To assess Mike Holmgren's sudden impact on the Seahawks, just
look at the standings
This summer at their training site in Cheney, Wash., the Seahawks
hung a huge banner that was filled mostly by Mike Holmgren's mug
and announced the team's marketing slogan for the 1999 season:
IT'S NOW TIME! Towering over the practice fields and covering the
side of a five-story parking garage, the sign inspired a nickname
for Seattle's new coach and general manager. "The Big Show," says
Seattle defensive end Michael Sinclair. "That's what we called
him. We looked over at the side of this building and saw this
gigantic Mike, and it was like, Are we in Cuba? Is that Castro?
It was like we had Fidel staring down at us."
The hold Holmgren has on the perennially underachieving Seahawks
(they haven't made the playoffs since 1988) is downright
Parcellsian--powerful and occasionally dictatorial. But who can
argue with the results? An impressive 26-16 victory over the
Bills on Sunday left Seattle 4-2 and tied for the AFC West lead
with the Chargers and the Chiefs entering this week's showdown
with the Packers, the team Holmgren twice took to the Super Bowl.
"I'm loving this job," Holmgren said last Saturday in his
suburban Seattle office. "I love the [general manager's]
decision-making process, even when it's frustrating. I love
working with new players. But we still have so many things to do.
Now I'm going into a meeting with all the scouts we've called in
off the road because I need to stress to them the kind of player
I want here. We need to get bigger. We need to get faster. Before
the season, when we met, the scouts told me why each player was
on the roster, and I listened. Now I've got to tell them why, in
many cases, they're wrong."
November 1, 1999
After coaching for seven years under Green Bay general manager
Ron Wolf, Holmgren wanted to run his own show. He got that
opportunity last January when Seahawks owner and Microsoft
cofounder Paul Allen gave him an eight-year, $32 million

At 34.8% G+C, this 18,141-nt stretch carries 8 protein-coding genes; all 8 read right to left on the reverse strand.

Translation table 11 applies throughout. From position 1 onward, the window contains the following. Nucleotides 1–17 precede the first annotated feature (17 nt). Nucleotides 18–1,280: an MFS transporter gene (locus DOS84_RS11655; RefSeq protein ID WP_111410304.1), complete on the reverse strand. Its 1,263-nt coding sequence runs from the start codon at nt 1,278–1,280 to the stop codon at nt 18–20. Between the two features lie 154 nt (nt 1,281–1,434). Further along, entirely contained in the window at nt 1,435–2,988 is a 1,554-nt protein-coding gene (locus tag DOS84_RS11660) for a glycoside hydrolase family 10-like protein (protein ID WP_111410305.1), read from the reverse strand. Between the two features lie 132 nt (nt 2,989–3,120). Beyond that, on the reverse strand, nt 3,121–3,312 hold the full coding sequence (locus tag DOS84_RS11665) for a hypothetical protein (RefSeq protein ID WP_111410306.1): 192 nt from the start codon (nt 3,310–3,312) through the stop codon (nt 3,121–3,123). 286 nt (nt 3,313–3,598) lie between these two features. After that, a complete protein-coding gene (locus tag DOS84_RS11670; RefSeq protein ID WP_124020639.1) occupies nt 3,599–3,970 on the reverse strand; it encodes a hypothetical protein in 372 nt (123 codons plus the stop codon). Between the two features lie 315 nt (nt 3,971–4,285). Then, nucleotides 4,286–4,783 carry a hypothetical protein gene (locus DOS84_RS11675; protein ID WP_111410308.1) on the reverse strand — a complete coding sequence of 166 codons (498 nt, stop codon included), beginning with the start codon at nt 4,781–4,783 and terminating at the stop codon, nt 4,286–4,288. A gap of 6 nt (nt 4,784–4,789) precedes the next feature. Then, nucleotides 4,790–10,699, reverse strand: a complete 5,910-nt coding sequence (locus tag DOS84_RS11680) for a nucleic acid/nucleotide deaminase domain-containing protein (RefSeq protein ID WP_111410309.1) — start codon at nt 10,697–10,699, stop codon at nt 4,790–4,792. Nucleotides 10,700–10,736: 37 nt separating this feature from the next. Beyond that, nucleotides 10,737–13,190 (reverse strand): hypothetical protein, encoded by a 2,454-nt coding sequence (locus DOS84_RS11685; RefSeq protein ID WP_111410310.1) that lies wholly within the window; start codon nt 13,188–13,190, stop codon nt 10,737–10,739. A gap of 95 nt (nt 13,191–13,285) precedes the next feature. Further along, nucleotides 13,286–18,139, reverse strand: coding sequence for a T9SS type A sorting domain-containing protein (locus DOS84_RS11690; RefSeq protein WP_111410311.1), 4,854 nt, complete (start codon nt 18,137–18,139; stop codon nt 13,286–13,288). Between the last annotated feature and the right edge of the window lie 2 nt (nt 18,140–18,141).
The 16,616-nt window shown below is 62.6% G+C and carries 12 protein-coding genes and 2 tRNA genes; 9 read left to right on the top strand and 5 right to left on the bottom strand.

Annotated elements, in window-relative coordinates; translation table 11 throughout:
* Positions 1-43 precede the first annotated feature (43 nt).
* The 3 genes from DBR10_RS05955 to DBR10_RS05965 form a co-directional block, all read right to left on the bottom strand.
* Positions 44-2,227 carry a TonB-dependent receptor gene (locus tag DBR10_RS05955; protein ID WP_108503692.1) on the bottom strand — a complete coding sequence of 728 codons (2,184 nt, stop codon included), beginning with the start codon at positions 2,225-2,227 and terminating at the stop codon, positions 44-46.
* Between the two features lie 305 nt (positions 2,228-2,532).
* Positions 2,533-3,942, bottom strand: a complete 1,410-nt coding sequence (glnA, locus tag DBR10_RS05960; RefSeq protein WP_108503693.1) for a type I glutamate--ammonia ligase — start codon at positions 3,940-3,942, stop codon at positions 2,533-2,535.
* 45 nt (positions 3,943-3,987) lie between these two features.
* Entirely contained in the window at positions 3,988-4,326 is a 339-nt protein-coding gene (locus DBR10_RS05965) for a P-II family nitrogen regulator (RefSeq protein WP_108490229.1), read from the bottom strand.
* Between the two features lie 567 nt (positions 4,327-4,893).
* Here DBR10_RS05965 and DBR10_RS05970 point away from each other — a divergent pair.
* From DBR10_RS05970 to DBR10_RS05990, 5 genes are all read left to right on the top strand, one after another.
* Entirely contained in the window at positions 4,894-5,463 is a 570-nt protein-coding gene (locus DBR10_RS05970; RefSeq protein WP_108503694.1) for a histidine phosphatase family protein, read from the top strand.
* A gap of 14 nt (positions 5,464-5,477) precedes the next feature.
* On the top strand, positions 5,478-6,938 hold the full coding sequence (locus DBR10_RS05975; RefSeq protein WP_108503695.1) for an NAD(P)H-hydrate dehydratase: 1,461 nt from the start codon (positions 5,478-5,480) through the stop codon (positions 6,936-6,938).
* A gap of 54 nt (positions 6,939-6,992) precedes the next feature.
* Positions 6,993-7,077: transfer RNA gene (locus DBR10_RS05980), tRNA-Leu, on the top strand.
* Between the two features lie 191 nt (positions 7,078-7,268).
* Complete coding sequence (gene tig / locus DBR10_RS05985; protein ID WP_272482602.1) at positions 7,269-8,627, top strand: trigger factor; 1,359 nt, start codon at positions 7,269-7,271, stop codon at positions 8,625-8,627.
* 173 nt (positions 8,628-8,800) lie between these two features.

contract, and Holmgren has taken charge of all things big and
small. Big: With the backing of Allen and club president Bob
Whitsitt, he drew a line in the sand on negotiations with the
team's best receiver, Joey Galloway, who in the last year of his
contract wants a lucrative extension and was still holding out as
of Monday. Small: After Sunday's win Holmgren announced he was
ending the team mascot's practice of firing T-shirts into the
crowd. "I'm dead serious," he said to giggles from some members
of the media. "That guy shooting the T-shirts? He's done. I want
our fans focused on the game."
Holmgren also works quietly behind the scenes, as when he
recently sat in the office of defensive coordinator Jim Lind--who
was promoted after Fritz Shurmur died of cancer on Aug. 30--and
calmly but firmly advised him on how to deal with the
disciplinary aspects of the job. Unbeknownst to the Seattle
media, Holmgren called Galloway two weeks ago and tried to coax
him back into the fold, suggesting to the wideout that he could
be certain he'd get the guaranteed money he was holding out for
by obtaining an injury-protection insurance policy. "That's what
Sterling Sharpe did in Green Bay," Holmgren recalls telling
Galloway. "Joey, I'm telling you, you'll get your money [if you
On the sideline Holmgren is the same alternately scathing and
soothing coach. He chewed out his offensive linemen on Sunday
("That's bulls---," he screamed at them after they failed to
convert a third-and-short in the first half), then worked on the
psyche of Jon Kitna when he heard the young quarterback coming
off the field spewing invective. "Hey," Holmgren said, calling
Kitna over. "Ever hear the expression, 'Never let 'em see you
sweat?' You have to be ice."
In the closing minutes of the game halfback Ricky Watters
inexplicably ran out of bounds, stopping the clock and prompting
a cascade of criticism from his teammates. Watters, ever the
diplomat, starting telling everyone where to go. "Ricky, calm
down," Holmgren said, his left arm gathering Watters close.
"Stand next to me. We're on national TV. Now, you're wrong, and
you know you're wrong. Relax."
"Mike is still feeling his way," says Sinclair, "but the big
thing around here now is accountability. The players who stay
here are the ones he will trust. He's still finding out who's
going to be in there through thick and thin. But don't worry.
He'll find out."
One of Holmgren's most important tasks this year is determining
whether the wet-behind-the-ears Kitna, 27, is his quarterback of
the future. "Kit is the way Brett Favre was in '95, '96--going
through some growing pains," says wideout Derrick Mayes, whom
Holmgren acquired during training camp in a trade with the
Packers. "But he's a damn good quarterback and getting better."
On Sunday, Kitna completed 17 of 30 passes for 276 yards and a
pair of touchdowns to Mayes, the second on a picture-perfect